For 25 years I’ve been the director of SNAP, the Survivors Network of those Abused by Priests, the world’s oldest and largest support group for clergy abuse victims. We have more than 15,000 members across the globe in all denominations, including nuns, rabbis, bishops, and Protestant ministers. And we’ve helped victims, witnesses and whistleblowers in other institutional contexts too, like athletic programs and Scouting and summer camps.
I can’t recall ever seeing a policy anywhere that is more predator-friendly and self-serving than the Watchtower’s “two witnesses” rule. On its face, it is dangerous and callous. If any crime is likely to have no witnesses, it is child sexual abuse. If the law enforcement community adopted this rule only a handful of child predators would be charged, convicted and imprisoned every year.
One wonders if this rule means that Jehovah’s Witness officials do nothing even when they hear about another JW official admitting to molesting kids.
This policy endangers kids and invites predators. It protects only one small group – the Jehovah’s Witness hierarchy. Even then, it protects them only in the short-term. Thankfully, more victims are finding the strength to report child sex crimes, more police are investigating them, more prosecutors are prosecuting them, and more lawyers are suing them.
As Martin Luther King said “No lie lives forever” and “The moral arc of the universe is long, but it bends towards justice.”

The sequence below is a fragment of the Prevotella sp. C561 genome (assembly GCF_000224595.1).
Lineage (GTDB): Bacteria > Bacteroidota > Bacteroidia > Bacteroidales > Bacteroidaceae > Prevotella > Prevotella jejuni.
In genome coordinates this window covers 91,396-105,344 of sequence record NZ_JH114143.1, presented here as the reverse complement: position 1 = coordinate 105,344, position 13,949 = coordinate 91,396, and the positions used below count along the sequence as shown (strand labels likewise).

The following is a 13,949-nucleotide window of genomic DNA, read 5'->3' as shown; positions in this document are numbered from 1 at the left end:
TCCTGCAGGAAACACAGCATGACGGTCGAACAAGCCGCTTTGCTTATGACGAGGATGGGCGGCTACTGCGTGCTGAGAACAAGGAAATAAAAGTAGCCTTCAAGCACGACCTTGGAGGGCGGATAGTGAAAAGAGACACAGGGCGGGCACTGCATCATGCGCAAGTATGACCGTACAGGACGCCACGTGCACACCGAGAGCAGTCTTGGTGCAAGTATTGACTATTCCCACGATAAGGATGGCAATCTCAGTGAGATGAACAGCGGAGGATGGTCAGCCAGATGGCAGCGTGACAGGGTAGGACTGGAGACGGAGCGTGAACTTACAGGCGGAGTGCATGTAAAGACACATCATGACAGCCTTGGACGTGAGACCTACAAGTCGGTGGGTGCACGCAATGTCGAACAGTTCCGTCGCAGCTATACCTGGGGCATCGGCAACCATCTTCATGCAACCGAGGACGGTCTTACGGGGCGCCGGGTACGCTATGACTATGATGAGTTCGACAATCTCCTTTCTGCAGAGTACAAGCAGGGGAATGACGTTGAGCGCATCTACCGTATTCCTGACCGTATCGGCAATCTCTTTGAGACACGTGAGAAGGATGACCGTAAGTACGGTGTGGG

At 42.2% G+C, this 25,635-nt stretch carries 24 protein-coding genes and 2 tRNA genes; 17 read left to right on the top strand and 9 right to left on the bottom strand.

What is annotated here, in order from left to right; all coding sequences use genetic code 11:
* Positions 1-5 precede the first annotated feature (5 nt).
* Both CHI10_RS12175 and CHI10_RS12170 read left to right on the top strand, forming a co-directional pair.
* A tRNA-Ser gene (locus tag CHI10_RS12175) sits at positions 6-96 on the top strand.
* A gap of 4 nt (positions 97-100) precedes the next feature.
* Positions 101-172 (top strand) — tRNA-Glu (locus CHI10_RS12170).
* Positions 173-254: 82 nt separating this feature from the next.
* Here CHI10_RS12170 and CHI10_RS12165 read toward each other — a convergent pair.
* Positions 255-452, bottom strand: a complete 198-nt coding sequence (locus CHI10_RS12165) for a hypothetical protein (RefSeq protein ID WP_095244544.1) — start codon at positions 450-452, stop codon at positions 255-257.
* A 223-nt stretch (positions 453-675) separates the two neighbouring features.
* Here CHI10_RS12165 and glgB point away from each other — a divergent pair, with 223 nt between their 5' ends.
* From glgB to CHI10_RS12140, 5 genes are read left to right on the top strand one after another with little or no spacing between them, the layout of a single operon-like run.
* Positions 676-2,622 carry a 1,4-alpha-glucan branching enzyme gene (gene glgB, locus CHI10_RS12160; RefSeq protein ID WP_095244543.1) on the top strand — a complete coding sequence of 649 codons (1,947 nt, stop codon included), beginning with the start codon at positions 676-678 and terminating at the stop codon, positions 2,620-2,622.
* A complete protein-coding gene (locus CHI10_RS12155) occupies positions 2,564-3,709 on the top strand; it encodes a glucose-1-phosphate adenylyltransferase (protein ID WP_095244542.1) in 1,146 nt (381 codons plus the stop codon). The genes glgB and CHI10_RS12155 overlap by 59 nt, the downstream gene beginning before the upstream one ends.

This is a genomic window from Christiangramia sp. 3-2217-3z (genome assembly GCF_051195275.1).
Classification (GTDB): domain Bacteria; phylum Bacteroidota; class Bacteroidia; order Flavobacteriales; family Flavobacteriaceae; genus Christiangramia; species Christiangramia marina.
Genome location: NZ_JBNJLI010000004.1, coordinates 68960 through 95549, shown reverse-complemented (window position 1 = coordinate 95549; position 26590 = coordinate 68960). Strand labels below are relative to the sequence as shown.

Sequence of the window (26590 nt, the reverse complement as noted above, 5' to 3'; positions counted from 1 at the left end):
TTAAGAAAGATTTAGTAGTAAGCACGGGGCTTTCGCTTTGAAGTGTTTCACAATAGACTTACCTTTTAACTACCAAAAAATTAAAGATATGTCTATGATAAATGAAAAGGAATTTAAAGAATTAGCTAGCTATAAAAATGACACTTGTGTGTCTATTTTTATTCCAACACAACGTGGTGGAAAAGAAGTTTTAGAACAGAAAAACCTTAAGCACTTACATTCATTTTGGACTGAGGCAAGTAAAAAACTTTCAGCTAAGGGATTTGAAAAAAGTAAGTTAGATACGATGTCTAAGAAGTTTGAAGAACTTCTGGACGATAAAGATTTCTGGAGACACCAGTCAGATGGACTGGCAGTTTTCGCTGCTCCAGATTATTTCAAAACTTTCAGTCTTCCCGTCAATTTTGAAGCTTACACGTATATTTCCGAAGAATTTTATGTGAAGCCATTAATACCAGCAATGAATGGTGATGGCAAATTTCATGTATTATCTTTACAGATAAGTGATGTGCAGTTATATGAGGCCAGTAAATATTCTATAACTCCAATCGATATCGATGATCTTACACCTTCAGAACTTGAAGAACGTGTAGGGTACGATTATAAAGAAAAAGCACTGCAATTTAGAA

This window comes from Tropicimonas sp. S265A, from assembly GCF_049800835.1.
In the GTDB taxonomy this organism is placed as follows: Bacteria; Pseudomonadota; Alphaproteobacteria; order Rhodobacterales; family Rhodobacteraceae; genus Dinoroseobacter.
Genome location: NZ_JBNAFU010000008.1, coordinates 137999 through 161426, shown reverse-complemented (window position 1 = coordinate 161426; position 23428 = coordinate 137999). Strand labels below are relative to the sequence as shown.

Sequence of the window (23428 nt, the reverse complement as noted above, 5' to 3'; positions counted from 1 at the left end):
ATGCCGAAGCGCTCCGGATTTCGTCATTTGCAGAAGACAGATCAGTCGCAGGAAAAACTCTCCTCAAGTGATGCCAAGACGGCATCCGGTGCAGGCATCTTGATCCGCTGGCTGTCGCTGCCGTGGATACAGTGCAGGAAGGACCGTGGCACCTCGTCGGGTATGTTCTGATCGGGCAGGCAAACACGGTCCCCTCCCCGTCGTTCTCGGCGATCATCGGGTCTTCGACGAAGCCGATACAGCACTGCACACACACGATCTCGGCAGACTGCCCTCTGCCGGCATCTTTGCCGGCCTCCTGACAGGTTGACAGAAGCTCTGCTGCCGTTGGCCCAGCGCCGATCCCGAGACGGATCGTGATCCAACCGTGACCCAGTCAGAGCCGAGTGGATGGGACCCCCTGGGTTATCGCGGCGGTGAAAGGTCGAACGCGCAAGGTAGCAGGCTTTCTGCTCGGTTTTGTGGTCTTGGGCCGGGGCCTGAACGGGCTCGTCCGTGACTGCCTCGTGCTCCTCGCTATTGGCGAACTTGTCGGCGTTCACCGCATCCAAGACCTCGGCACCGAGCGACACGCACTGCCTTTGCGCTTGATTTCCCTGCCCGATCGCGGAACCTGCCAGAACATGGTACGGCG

This rule will be revoked someday. The only question is how much moral authority and members will the Jehovah’s Witnesses have squandered and alienated – and how many kids and families will be devastated in the meantime.
Outside of the Jehovah’s Witness hierarchy, virtually every other adult believes that we should all call police if we see or suspect child sex crimes. (Not everyone does this, of course. But nearly everyone believes this is the right course of action.) But the JW hierarchy is wrong on both fronts – policy and performance, belief and behavior.
The “two witnesses” rule is a stunningly heartless and reckless policy that is guaranteed to cause more heinous crimes against children.
Since 1991, David Clohessy has served as SNAP’s national director, setting up local support groups and doing thousands of interviews (including Oprah, Sixty Minutes, the Phil Donahue Show, Good Morning America). He’s been a community organizer in poor neighborhoods and provided political and public relations consulting. David is married and has two sons.
Executive Director, SNAP
Survivors Network of those Abused by Priests
7234 Arsenal Street
St. Louis MO 63143
314 566 9790, [email protected]
SAVE THE DATE:SNAP annual conference – August 1, 2014 in Chicago